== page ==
Tuesday, 21 May 2019

Ceisteanna (57)

Brian Stanley


57. Deputy Brian Stanley asked the Minister for Communications, Climate Action and Environment his views regarding the relocation of post offices from town centres to the outer fringes of towns and thereby accelerating the doughnut effect of towns. [21705/19]

Amharc ar fhreagra

Freagraí ó Béal (6 píosaí cainte) (Ceist ar Communications)

What is the Minister's view on the relocation of post offices from town centres to retail facilities on the outer fringes of towns? This is accelerating the so-called doughnut effect which the Government and local authorities are supposed to be counteracting in towns.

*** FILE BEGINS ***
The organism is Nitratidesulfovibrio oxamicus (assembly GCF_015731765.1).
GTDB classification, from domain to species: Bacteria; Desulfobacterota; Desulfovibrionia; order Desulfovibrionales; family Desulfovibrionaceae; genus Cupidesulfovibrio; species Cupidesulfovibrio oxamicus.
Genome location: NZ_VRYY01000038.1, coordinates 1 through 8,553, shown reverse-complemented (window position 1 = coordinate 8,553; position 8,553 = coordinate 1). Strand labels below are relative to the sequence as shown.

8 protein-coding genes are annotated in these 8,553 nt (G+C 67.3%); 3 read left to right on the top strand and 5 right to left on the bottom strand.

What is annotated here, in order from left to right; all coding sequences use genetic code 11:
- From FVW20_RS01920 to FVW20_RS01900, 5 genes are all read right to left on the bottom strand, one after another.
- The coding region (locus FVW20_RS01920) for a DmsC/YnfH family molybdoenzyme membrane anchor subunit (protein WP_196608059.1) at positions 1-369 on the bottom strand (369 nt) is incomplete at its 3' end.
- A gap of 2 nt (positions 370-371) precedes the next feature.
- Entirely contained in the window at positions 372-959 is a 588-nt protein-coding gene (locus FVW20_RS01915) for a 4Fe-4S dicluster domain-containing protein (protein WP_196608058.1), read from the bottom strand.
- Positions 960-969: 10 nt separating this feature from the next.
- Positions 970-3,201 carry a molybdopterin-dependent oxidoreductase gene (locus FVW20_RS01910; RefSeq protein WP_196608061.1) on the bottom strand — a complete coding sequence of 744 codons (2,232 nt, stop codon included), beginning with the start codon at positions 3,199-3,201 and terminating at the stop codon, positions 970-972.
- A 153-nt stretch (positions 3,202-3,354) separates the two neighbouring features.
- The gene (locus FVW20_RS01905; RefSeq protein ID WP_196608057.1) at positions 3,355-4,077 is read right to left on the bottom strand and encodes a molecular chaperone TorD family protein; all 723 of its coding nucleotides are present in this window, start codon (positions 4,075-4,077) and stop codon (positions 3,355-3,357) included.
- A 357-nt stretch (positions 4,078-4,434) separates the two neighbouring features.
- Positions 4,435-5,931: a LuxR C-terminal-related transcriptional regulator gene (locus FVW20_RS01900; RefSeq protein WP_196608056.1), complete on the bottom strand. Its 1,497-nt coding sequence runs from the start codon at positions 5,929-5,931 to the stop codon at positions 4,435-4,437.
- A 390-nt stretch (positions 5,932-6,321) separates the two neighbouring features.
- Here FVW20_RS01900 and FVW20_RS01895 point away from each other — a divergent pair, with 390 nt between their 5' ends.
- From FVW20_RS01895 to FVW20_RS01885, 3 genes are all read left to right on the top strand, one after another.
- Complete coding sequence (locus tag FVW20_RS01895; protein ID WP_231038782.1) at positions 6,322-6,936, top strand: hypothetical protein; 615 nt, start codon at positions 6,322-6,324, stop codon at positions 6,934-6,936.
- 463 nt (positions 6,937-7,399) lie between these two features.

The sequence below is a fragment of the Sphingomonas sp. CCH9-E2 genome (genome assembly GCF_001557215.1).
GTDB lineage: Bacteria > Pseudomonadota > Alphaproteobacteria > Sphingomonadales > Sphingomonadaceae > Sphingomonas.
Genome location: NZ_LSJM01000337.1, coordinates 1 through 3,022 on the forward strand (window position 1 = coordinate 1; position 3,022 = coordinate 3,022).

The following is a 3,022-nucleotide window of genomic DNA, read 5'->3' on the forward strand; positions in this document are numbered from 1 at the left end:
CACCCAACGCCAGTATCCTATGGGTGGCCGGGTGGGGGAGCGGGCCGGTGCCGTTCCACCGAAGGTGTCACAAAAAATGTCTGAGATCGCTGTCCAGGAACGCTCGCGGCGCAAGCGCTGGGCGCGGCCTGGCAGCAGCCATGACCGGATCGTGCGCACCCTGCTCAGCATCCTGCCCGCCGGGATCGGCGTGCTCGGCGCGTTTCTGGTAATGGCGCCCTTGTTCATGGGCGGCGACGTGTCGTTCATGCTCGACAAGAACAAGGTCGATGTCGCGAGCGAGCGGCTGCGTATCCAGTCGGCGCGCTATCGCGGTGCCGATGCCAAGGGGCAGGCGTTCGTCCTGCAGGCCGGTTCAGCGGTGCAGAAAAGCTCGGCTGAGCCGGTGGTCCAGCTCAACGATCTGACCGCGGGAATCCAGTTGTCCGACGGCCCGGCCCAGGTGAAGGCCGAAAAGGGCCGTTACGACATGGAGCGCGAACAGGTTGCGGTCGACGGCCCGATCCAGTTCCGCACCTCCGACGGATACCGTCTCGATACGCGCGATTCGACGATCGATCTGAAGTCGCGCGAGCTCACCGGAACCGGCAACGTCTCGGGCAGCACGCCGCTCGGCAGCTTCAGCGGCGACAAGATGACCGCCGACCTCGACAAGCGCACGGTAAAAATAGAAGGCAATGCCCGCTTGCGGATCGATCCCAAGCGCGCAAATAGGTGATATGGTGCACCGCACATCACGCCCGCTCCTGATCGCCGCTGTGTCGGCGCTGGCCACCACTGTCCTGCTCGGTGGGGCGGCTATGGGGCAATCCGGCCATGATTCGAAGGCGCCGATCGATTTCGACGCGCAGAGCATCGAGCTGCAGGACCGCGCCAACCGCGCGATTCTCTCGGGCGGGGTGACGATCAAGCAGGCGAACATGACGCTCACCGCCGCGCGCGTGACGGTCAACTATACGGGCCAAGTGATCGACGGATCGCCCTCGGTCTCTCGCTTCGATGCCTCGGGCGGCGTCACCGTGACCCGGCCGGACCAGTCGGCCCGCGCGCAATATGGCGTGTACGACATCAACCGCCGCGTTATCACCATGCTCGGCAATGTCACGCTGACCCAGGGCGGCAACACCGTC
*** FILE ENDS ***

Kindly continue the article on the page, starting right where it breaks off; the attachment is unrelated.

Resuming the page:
We discussed this earlier in the week. An Post has its own State board and its own prerogatives. We in the Oireachtas have designated this to be so. It is responsible for the day-to-day management of its affairs. My responsibility is to ensure that the company operates to the standards of governance set for it and that it is in a financially sound position. As the Deputy knows, the company was not in a financially sound position very recently and it is suffering a continuous decline in revenue from traditional postal services. An Post has had to be very innovative in developing new services. Its view is that it can deliver new services if it develops a modern post office network. One of its offices is in Deputy Stanley's constituency. He has mentioned another in discussions. An Post has made that decision to best serve the people of Laois and Tipperary, to ensure that they have access to a high quality modern postal service and at the same time to ensure that the company continues to be viable and has the customer base that will allow it to thrive in the future.